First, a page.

SALEM — A Newton man whose case exposed a potential gap in the state’s bail law pleaded guilty Monday to charges of child rape and child enticement.
David Barnes, 45, of Waban, a former senior chemist at pharmaceutical maker Novartis, was sentenced to five years in state prison, to be followed by five years of probation, during a hearing in Salem Superior Court.
The sentence imposed by Judge Thomas Drechsler was the result of a plea agreement in which prosecutor Karen Hopwood agreed to reduce the lead charge from aggravated child rape, which carries a 10-year mandatory minimum, to child rape, re-indict Barnes under a different section of the child enticement law and drop charges of sexual conduct for a fee and electronic enticement of a child.
Hopwood told the judge that the plea agreement spares the victim, now 16, from having to re-live the experience by testifying at trial.
Drechsler said he would accept the agreement “as a recognition of the defendant’s prompt acceptance of responsibility.”
“The commonwealth has given him some credit, some consideration for that,” said the judge.
The girl, who was a 15-year-old freshman in high school, told investigators she had encountered Barnes on Snapchat, and that the two had been communicating with each other for a couple of months before agreeing to meet near her school so he could take her to the Fairfield Inn in Amesbury on April 25 last year, Hopwood said.
The girl did not realize how old Barnes was at the time, she said.
She told police that Barnes picked her up in a blue Tesla and drove her to the Fairfield Inn, where they went in through a side door. In the room, Barnes told her to shower, then engaged in unprotected intercourse, told her to shower again, and drove her to a street near her home.
As she got out of the Tesla, she told police, Barnes gave her $300.
The girl told a friend, who told an adult, which is how it came to the attention of Amesbury police the following day.
Hopwood said investigators learned that Barnes, before picking the girl up near her school, had stopped at the hotel first to pay for a room. Police used the girl’s description and other information to identify Barnes.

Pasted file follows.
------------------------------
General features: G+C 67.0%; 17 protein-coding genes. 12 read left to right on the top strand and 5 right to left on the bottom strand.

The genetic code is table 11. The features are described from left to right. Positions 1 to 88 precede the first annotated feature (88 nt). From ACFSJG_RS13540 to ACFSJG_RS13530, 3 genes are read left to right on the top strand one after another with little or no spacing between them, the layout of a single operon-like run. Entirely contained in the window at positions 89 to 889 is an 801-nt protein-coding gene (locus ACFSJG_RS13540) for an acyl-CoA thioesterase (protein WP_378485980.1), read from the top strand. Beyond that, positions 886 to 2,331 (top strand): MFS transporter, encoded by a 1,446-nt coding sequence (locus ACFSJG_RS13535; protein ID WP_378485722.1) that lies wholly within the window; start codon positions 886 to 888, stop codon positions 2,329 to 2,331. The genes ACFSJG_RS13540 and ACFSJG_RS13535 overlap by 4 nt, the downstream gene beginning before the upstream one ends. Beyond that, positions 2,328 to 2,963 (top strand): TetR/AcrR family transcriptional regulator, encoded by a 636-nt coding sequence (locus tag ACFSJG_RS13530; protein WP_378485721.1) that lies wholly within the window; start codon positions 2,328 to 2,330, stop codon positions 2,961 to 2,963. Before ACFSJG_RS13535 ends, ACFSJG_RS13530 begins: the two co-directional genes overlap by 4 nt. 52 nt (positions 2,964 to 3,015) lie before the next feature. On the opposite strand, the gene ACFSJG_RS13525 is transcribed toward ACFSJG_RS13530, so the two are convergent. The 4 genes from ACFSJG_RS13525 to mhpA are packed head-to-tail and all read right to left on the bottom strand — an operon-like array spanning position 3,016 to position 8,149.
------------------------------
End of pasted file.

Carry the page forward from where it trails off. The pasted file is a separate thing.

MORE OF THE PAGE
Asked by Drechsler if that was what happened, Barnes briefly questioned the account. “It’s substantially true,” Barnes, who holds a doctorate in chemistry, told the judge. “I do not recall her telling me she was a freshman, but substantially, big picture, yes.”
Under the law, prosecutors are not required to prove that Barnes knew the girl was below the age of consent, which is 16.
During the hearing there were other legal questions that emerged.
Barnes’ case led to a ruling by the Supreme Judicial Court in January that aggravated child rape, where the aggravating factor is an age difference of 10 years or more, does not trigger a provision in the bail law that allows judges to consider pre-trial detention as a danger to the public because “force” is not an element of that charge — a gap that has led Gov. Charlie Baker to twice file legislation seeking to expand the list of crimes triggering detention.
But that finding was also cited Monday in a decision by Drechsler that because no “force” was involved, the conviction does not trigger any potential future charge of Barnes as a career criminal.
Barnes, who had been out on bail since last year, had surrendered himself to custody last week in anticipation of Monday’s plea.
Barnes, who has been ordered to have no contact with the victim, will be monitored by a GPS device after his release, with a so-called “exclusion zone” of Amesbury, meaning that he cannot enter that municipality while on probation. That area could also be expanded to include any locations where the girl attends college or gets a job, the judge ordered.
Barnes will have to register as a sex offender and was ordered to have no contact with anyone under 18 except for his own teenage children, undergo a sex offender evaluation and treatment, and not use a computer with the exception of work-related activities.
That prompted some discussion, because the restriction imposes a ban on social media sites. Barnes’ attorney, Christopher Coughlin, said his client may want to use LinkedIn, which could be viewed by some as a social media site. Drechsler said he would allow Barnes to make his case for being allowed to use that site after his release from prison.
Courts reporter Julie Manganis can be reached at 978-338-2521, by email at email@example.com or on Twitter at @SNJulieManganis.